Smoking cessation resources have been diminishing over the past few years in Ohio, according to The Columbus Dispatch. The state’s Quit Line has been scaled back, and now serves pregnant women and low-income people; its future is in limbo. Free or low-cost smoking cessation groups are increasingly difficult to find.
Jennifer Singleterry, Manager of Cessation Policy for the American Lung Association, said Ohio is not the only state having trouble keeping its Quit Line alive. “Science has shown that people need help to quit. We want people to have access to help,” she said.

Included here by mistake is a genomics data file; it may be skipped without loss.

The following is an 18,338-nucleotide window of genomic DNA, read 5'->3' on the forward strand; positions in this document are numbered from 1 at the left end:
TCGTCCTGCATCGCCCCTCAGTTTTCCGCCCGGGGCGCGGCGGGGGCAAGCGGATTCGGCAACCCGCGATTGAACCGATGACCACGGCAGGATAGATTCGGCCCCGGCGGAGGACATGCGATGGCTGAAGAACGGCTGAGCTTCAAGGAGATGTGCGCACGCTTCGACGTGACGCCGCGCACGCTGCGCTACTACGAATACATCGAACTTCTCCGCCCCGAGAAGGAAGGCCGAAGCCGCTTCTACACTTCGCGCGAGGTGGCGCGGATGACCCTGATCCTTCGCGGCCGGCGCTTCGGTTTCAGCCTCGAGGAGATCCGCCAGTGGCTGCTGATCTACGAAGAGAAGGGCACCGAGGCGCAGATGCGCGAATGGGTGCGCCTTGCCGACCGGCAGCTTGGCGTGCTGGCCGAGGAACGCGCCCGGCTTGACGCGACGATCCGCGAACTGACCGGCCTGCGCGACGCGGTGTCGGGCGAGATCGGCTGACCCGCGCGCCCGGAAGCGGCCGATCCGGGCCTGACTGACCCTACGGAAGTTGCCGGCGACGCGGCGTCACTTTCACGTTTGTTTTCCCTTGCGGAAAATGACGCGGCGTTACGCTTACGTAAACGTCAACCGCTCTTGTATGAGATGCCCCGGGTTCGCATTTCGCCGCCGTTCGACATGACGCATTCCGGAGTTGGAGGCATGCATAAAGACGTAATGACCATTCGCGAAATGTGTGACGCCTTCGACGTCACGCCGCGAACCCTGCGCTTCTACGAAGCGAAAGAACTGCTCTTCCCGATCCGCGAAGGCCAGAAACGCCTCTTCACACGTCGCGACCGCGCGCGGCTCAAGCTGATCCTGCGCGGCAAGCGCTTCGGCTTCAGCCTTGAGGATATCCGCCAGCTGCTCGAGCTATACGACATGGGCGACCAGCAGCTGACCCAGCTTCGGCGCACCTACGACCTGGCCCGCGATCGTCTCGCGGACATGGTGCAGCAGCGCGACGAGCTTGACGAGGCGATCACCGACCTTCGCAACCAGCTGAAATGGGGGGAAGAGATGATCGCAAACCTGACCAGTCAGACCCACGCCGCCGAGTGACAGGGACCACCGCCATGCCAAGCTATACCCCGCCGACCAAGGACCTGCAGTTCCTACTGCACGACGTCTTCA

In 2008, the state’s Tobacco Prevention Foundation, which funded smoking-cessation classes, was dismantled. During that same year, most of the state money originally set aside for smoking prevention was used for other purposes. Whatever was left has been spent or was allocated to enforce the state’s smoking laws, the article notes.
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